According to Rauf’s confessions to Pakistani interrogators in 2006, his intention in 2002 was to go and fight the United States in Afghanistan.[28] Arriving in Pakistan, Rauf claimed he connected with Amjad Hussein Farooqi, a senior Pakistani member of Jaysh-i-Muhammad with close links to al-Qa`ida.[29] Rauf claimed that he first went to Afghanistan with Farooqi in mid-2002 and from there was able to establish a close connection with a number of core al-Qa`ida members.[30] When Farooqi was killed in a police raid in 2004, Rauf’s connection within al-Qa`ida seems to have shifted to Abu Faraj al-Libi,[31] a senior member of al-Qa`ida described as head of external operations, who was reportedly in regular contact with operatives in the United Kingdom. Other Britons al-Libi is believed to have been in contact with include Mohammed al-Ghabra, a Syrian still living in East London who has been identified in British court documents as having stayed with al-Libi for a week in 2002.[32] Al-Ghabra was later accused of being involved in the 2006 transatlantic airliners plot (although no specific charges were laid against him) and is listed on the UN sanctions list as being associated with al-Qa`ida and al-Libi in particular.[33]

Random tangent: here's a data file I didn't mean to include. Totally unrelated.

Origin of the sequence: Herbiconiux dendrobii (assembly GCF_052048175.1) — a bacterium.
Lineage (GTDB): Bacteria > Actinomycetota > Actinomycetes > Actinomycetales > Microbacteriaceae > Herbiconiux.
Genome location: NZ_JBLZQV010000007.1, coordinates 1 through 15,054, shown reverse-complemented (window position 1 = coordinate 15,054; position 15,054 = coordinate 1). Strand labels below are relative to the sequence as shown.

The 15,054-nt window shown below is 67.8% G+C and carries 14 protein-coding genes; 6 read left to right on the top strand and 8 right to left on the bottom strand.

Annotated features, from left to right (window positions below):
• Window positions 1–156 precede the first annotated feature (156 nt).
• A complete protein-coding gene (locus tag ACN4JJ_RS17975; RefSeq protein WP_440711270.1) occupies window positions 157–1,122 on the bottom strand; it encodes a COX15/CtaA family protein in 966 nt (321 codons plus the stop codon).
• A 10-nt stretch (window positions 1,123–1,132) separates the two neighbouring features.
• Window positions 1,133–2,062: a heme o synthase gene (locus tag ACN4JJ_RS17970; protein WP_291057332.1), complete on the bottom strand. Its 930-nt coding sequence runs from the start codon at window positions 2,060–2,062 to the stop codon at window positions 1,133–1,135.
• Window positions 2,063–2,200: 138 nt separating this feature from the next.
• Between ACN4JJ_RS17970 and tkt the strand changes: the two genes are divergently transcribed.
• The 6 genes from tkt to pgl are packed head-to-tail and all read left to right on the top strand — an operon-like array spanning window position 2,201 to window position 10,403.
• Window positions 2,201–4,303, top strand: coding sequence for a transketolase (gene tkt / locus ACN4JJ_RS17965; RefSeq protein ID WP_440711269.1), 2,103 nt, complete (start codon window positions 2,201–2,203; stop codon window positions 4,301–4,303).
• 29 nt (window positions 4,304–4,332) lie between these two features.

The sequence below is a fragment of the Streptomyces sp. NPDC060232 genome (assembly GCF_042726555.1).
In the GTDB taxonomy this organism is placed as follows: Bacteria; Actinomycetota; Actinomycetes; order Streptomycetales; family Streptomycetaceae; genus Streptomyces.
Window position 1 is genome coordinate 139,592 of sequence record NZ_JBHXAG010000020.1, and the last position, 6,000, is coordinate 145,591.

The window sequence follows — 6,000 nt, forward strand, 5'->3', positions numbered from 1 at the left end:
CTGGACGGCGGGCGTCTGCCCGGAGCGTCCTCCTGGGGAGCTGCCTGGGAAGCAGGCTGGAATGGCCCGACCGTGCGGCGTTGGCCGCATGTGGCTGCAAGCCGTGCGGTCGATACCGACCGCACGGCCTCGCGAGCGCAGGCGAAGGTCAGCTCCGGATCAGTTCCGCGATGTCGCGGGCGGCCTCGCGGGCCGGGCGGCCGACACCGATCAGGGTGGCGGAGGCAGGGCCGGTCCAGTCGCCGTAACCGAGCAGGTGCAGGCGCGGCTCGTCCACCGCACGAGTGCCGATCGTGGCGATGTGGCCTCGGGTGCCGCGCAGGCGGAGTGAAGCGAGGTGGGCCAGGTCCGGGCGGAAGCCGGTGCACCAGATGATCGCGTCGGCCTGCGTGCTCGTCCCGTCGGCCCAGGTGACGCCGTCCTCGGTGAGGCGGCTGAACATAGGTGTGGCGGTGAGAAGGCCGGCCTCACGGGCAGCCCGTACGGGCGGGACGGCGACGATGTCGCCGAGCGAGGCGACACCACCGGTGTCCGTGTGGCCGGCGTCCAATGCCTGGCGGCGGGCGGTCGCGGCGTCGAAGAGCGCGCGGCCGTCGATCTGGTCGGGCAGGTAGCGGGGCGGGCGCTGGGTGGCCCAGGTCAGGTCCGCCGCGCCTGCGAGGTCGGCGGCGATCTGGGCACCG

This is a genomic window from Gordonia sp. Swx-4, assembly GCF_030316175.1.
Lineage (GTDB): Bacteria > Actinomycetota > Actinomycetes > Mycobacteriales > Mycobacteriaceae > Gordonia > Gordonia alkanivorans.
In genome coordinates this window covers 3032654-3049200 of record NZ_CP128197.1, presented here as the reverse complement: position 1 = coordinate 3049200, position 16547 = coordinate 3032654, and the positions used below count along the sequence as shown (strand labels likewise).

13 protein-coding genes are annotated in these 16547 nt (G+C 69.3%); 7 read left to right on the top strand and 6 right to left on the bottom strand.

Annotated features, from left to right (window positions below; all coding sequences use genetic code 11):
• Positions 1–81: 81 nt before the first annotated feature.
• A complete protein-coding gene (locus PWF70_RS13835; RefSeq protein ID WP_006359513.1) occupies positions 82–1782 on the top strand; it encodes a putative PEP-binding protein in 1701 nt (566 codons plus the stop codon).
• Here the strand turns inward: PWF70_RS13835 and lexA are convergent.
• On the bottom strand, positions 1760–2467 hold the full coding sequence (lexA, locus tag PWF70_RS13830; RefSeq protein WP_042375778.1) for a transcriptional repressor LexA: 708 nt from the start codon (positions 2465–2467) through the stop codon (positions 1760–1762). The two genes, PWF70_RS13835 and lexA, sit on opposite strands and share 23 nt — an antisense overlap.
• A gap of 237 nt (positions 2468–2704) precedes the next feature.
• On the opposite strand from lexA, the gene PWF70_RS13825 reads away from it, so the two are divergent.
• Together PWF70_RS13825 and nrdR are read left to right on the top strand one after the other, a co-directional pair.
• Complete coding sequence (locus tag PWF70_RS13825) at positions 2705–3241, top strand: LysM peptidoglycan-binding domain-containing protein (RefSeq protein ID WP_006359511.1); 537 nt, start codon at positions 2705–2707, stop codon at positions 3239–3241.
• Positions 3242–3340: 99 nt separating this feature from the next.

By 2004, Rauf was still a relatively low-level player within the organization, as he does not appear much in secondary reporting. For example, in the large Operation Crevice plot (which was disrupted by authorities in March 2004)—the first large-scale British plot in which a group of mostly second-generation Pakistani-Britons from London’s environs planned to explode a large fertilizer device at a shopping mall—Rashid Rauf does not feature. Behind the scenes, however, it seems it was around this time that Rauf’s first major plot came together.